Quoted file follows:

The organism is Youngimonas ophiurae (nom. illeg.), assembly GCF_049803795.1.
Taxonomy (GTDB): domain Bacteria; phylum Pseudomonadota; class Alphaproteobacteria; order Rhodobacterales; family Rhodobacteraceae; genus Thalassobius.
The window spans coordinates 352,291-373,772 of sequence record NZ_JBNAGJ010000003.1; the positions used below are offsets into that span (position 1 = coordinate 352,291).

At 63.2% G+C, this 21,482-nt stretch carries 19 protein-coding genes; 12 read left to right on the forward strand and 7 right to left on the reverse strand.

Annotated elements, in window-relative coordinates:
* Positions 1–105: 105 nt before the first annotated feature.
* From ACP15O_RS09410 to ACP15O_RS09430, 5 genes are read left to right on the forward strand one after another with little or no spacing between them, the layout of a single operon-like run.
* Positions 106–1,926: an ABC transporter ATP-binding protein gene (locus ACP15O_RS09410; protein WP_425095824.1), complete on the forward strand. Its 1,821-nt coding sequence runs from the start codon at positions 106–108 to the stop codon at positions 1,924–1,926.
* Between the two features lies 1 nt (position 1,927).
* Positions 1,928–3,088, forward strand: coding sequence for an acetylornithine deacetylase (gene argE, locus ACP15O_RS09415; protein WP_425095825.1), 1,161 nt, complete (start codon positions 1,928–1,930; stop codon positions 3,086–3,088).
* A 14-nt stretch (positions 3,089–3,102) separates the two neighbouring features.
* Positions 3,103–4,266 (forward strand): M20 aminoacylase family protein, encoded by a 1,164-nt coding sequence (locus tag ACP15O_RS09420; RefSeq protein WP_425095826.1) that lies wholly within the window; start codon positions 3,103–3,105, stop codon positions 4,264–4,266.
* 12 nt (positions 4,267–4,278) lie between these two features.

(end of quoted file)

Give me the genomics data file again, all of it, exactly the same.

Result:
The organism is Youngimonas ophiurae (nom. illeg.), assembly GCF_049803795.1.
Taxonomy (GTDB): domain Bacteria; phylum Pseudomonadota; class Alphaproteobacteria; order Rhodobacterales; family Rhodobacteraceae; genus Thalassobius.
The window spans coordinates 352,291-373,772 of sequence record NZ_JBNAGJ010000003.1; the positions used below are offsets into that span (position 1 = coordinate 352,291).

At 63.2% G+C, this 21,482-nt stretch carries 19 protein-coding genes; 12 read left to right on the forward strand and 7 right to left on the reverse strand.

Annotated elements, in window-relative coordinates:
* Positions 1–105: 105 nt before the first annotated feature.
* From ACP15O_RS09410 to ACP15O_RS09430, 5 genes are read left to right on the forward strand one after another with little or no spacing between them, the layout of a single operon-like run.
* Positions 106–1,926: an ABC transporter ATP-binding protein gene (locus ACP15O_RS09410; protein WP_425095824.1), complete on the forward strand. Its 1,821-nt coding sequence runs from the start codon at positions 106–108 to the stop codon at positions 1,924–1,926.
* Between the two features lies 1 nt (position 1,927).
* Positions 1,928–3,088, forward strand: coding sequence for an acetylornithine deacetylase (gene argE, locus ACP15O_RS09415; protein WP_425095825.1), 1,161 nt, complete (start codon positions 1,928–1,930; stop codon positions 3,086–3,088).
* A 14-nt stretch (positions 3,089–3,102) separates the two neighbouring features.
* Positions 3,103–4,266 (forward strand): M20 aminoacylase family protein, encoded by a 1,164-nt coding sequence (locus tag ACP15O_RS09420; RefSeq protein WP_425095826.1) that lies wholly within the window; start codon positions 3,103–3,105, stop codon positions 4,264–4,266.
* 12 nt (positions 4,267–4,278) lie between these two features.